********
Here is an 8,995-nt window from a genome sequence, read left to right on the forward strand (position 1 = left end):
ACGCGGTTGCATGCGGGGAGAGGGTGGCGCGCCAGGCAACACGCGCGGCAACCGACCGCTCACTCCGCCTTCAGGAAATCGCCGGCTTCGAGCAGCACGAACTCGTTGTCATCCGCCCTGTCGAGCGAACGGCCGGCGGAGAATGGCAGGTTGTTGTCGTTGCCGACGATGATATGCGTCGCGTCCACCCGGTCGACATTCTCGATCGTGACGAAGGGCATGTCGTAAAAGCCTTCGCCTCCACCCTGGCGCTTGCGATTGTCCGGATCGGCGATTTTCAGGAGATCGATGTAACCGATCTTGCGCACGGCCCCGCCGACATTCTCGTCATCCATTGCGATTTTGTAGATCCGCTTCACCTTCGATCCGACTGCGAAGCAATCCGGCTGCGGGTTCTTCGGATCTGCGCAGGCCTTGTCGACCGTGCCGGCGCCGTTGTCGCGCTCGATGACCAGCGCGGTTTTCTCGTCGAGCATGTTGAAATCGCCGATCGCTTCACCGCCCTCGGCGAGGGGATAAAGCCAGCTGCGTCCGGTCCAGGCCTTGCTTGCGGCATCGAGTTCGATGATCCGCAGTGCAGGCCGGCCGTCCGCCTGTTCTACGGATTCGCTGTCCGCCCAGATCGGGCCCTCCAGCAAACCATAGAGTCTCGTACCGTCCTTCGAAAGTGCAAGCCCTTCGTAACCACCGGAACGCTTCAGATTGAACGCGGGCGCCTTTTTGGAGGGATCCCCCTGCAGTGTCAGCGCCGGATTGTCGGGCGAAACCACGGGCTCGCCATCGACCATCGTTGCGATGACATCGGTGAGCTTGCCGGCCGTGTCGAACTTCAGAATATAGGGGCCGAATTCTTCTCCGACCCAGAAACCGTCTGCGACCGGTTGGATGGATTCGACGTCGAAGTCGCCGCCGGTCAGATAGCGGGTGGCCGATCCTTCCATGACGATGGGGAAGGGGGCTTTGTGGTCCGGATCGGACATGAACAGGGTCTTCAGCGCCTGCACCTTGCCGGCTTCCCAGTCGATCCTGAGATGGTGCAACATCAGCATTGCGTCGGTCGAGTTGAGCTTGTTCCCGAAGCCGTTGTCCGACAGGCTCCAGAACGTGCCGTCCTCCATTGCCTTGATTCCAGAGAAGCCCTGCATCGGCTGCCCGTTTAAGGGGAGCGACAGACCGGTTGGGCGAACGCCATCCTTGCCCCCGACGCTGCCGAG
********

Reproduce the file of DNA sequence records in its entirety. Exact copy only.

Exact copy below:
Here is an 8,995-nt window from a genome sequence, read left to right on the forward strand (position 1 = left end):
ACGCGGTTGCATGCGGGGAGAGGGTGGCGCGCCAGGCAACACGCGCGGCAACCGACCGCTCACTCCGCCTTCAGGAAATCGCCGGCTTCGAGCAGCACGAACTCGTTGTCATCCGCCCTGTCGAGCGAACGGCCGGCGGAGAATGGCAGGTTGTTGTCGTTGCCGACGATGATATGCGTCGCGTCCACCCGGTCGACATTCTCGATCGTGACGAAGGGCATGTCGTAAAAGCCTTCGCCTCCACCCTGGCGCTTGCGATTGTCCGGATCGGCGATTTTCAGGAGATCGATGTAACCGATCTTGCGCACGGCCCCGCCGACATTCTCGTCATCCATTGCGATTTTGTAGATCCGCTTCACCTTCGATCCGACTGCGAAGCAATCCGGCTGCGGGTTCTTCGGATCTGCGCAGGCCTTGTCGACCGTGCCGGCGCCGTTGTCGCGCTCGATGACCAGCGCGGTTTTCTCGTCGAGCATGTTGAAATCGCCGATCGCTTCACCGCCCTCGGCGAGGGGATAAAGCCAGCTGCGTCCGGTCCAGGCCTTGCTTGCGGCATCGAGTTCGATGATCCGCAGTGCAGGCCGGCCGTCCGCCTGTTCTACGGATTCGCTGTCCGCCCAGATCGGGCCCTCCAGCAAACCATAGAGTCTCGTACCGTCCTTCGAAAGTGCAAGCCCTTCGTAACCACCGGAACGCTTCAGATTGAACGCGGGCGCCTTTTTGGAGGGATCCCCCTGCAGTGTCAGCGCCGGATTGTCGGGCGAAACCACGGGCTCGCCATCGACCATCGTTGCGATGACATCGGTGAGCTTGCCGGCCGTGTCGAACTTCAGAATATAGGGGCCGAATTCTTCTCCGACCCAGAAACCGTCTGCGACCGGTTGGATGGATTCGACGTCGAAGTCGCCGCCGGTCAGATAGCGGGTGGCCGATCCTTCCATGACGATGGGGAAGGGGGCTTTGTGGTCCGGATCGGACATGAACAGGGTCTTCAGCGCCTGCACCTTGCCGGCTTCCCAGTCGATCCTGAGATGGTGCAACATCAGCATTGCGTCGGTCGAGTTGAGCTTGTTCCCGAAGCCGTTGTCCGACAGGCTCCAGAACGTGCCGTCCTCCATTGCCTTGATTCCAGAGAAGCCCTGCATCGGCTGCCCGTTTAAGGGGAGCGACAGACCGGTTGGGCGAACGCCATCCTTGCCCCCGACGCTGCCGAG